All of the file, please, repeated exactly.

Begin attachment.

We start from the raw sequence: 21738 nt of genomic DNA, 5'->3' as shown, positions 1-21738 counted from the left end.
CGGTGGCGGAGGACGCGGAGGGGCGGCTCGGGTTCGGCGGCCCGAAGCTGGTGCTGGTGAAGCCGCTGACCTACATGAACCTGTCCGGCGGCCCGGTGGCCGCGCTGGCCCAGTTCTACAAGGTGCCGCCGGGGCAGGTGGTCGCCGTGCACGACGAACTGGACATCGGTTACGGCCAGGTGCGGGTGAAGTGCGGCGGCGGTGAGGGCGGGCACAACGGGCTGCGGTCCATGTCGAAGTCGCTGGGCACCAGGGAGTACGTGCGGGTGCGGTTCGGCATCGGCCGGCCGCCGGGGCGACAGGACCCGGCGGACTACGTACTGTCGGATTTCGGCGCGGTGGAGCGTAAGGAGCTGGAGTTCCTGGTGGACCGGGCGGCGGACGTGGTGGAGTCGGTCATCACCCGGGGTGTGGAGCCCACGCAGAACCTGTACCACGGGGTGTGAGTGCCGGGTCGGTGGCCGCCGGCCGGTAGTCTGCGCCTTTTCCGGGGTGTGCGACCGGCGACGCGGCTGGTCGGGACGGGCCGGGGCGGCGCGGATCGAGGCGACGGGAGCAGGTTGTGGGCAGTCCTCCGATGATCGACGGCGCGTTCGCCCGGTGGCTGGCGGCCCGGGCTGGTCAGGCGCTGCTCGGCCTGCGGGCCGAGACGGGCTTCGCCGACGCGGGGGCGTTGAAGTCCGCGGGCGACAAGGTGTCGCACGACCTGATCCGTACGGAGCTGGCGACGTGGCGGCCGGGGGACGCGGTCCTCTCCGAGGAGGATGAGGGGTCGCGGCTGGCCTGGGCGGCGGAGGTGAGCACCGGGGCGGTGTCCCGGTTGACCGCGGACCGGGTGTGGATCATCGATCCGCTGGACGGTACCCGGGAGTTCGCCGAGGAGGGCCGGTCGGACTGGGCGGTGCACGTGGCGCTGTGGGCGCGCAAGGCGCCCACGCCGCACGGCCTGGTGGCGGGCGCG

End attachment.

We start from the raw sequence: 21738 nt of genomic DNA, 5'->3' as shown, positions 1-21738 counted from the left end.
CGGTGGCGGAGGACGCGGAGGGGCGGCTCGGGTTCGGCGGCCCGAAGCTGGTGCTGGTGAAGCCGCTGACCTACATGAACCTGTCCGGCGGCCCGGTGGCCGCGCTGGCCCAGTTCTACAAGGTGCCGCCGGGGCAGGTGGTCGCCGTGCACGACGAACTGGACATCGGTTACGGCCAGGTGCGGGTGAAGTGCGGCGGCGGTGAGGGCGGGCACAACGGGCTGCGGTCCATGTCGAAGTCGCTGGGCACCAGGGAGTACGTGCGGGTGCGGTTCGGCATCGGCCGGCCGCCGGGGCGACAGGACCCGGCGGACTACGTACTGTCGGATTTCGGCGCGGTGGAGCGTAAGGAGCTGGAGTTCCTGGTGGACCGGGCGGCGGACGTGGTGGAGTCGGTCATCACCCGGGGTGTGGAGCCCACGCAGAACCTGTACCACGGGGTGTGAGTGCCGGGTCGGTGGCCGCCGGCCGGTAGTCTGCGCCTTTTCCGGGGTGTGCGACCGGCGACGCGGCTGGTCGGGACGGGCCGGGGCGGCGCGGATCGAGGCGACGGGAGCAGGTTGTGGGCAGTCCTCCGATGATCGACGGCGCGTTCGCCCGGTGGCTGGCGGCCCGGGCTGGTCAGGCGCTGCTCGGCCTGCGGGCCGAGACGGGCTTCGCCGACGCGGGGGCGTTGAAGTCCGCGGGCGACAAGGTGTCGCACGACCTGATCCGTACGGAGCTGGCGACGTGGCGGCCGGGGGACGCGGTCCTCTCCGAGGAGGATGAGGGGTCGCGGCTGGCCTGGGCGGCGGAGGTGAGCACCGGGGCGGTGTCCCGGTTGACCGCGGACCGGGTGTGGATCATCGATCCGCTGGACGGTACCCGGGAGTTCGCCGAGGAGGGCCGGTCGGACTGGGCGGTGCACGTGGCGCTGTGGGCGCGCAAGGCGCCCACGCCGCACGGCCTGGTGGCGGGCGCG